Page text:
Acne drug not found to increase suicide risk

Acne on a patient's forehead Acne is a very common skin condition which usually starts at puberty

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People being treated for severe acne should have their mental health closely monitored, a study reports.

But a popular acne drug was not found to increase the risk of suicide, despite previous findings.

The study of 5,700 people, in the British Medical Journal, was carried out at the Karolinska Institute, Sweden between 1980 and 2001.

Acne can have serious psychological effects, say experts.

Severe acne sufferers are commonly prescribed a drug called isotretinoin, also known as Roaccutane, Accutane, Amnesteem, Claravis, Clarus or Decutan.

It has been used since the 1980s to treat severe acne if a course of antibiotics does not prove effective.

But there have been reports linking isotretinoin to depression and suicidal behaviour.

So Dr Anders Sundstrom and his research team from Sweden studied suicide attempts before, during and after treatment with this drug for severe acne.

Start Quote

Acne can have significant psychological effects .”

End Quote Dr Sarah Bailey University of Bath

They found that 128 of the 5,700 patients investigated who were taking the drug were admitted to hospital for attempted suicide.

The risk of suicide was highest within six months of ending treatment - but the researchers say this is most likely to be because patients whose acne improved following treatment were distraught if there was no improvement in their social life, rather than anything to do with the treatment itself.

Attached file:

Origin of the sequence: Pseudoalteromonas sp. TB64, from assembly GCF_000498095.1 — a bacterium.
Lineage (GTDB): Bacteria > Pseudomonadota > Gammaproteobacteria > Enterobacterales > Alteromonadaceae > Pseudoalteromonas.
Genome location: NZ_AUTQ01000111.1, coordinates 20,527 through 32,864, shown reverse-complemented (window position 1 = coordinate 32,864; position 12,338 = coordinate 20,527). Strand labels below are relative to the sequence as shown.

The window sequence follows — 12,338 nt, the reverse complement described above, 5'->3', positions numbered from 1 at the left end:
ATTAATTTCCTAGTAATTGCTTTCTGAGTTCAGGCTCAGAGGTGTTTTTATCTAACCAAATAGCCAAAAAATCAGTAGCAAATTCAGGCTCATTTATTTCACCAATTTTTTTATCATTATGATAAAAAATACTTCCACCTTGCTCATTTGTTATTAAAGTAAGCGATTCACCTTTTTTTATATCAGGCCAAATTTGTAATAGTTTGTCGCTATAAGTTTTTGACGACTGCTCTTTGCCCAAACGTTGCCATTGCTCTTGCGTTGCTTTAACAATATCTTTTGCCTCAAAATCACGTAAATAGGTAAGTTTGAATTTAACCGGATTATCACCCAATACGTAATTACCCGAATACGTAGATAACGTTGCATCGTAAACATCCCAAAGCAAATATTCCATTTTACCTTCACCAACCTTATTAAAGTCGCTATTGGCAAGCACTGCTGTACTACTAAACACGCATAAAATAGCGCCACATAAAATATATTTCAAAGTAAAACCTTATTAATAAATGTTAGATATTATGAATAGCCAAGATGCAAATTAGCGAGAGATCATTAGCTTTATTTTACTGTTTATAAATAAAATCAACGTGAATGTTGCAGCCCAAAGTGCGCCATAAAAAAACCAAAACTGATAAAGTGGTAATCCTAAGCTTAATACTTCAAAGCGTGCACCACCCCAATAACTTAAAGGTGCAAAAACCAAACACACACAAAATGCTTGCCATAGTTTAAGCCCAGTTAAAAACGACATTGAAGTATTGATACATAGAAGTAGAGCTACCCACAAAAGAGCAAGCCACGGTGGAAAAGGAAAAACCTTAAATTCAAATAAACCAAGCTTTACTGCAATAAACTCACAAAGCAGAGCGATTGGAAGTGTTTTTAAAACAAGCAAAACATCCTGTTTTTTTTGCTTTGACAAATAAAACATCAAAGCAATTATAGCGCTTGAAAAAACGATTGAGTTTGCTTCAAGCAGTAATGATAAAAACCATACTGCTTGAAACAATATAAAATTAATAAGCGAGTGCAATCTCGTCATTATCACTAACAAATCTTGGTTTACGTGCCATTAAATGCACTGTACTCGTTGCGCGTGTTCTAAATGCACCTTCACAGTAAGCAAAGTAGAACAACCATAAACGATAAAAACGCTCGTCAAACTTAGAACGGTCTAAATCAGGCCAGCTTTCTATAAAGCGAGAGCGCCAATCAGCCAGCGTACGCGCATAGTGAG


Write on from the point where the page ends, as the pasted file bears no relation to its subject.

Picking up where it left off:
They stress that attempted suicide was a rare event - the figures suggest just one person out of every 2,300 individuals taking isotretinoin will make a first suicide attempt.

Monitor patients

Dr Sundstrom said of his findings: "The underlying condition of acne is a more important factor for suicide attempts. We are not certain the drug adds anything."

Writing in an editorial in the BMJ, Australian acne experts John Sullivan and Parker Magin say that the Swedish research is important given the complexity of the issue.

"It is difficult to tease out the relation between mental health and isotretinoin because acne itself is associated with psychiatric morbidity, including depression."

They also say that the study shows GPs must closely monitor acne patients on isotretinoin.

"During and after treatment with isotretinoin (perhaps, especially, unsuccessful treatment), patients should be carefully monitored for depression and suicidal thoughts."

Dr Sarah Bailey, lecturer in the Department of Pharmacy and Pharmacology at the University of Bath, said: "This is an important paper that strengthens the view that acne itself can have significant psychological effects and that there is a low risk of suicide for some acne patients.

"However, the controversial issue of increased suicide risk with isotretinoin use is not resolved by this paper, which the authors themselves acknowledge.

"Perhaps their most interesting and novel finding is that the risk of suicide is increased AFTER treatment has stopped and therefore it is essential to continue to monitor patients carefully."

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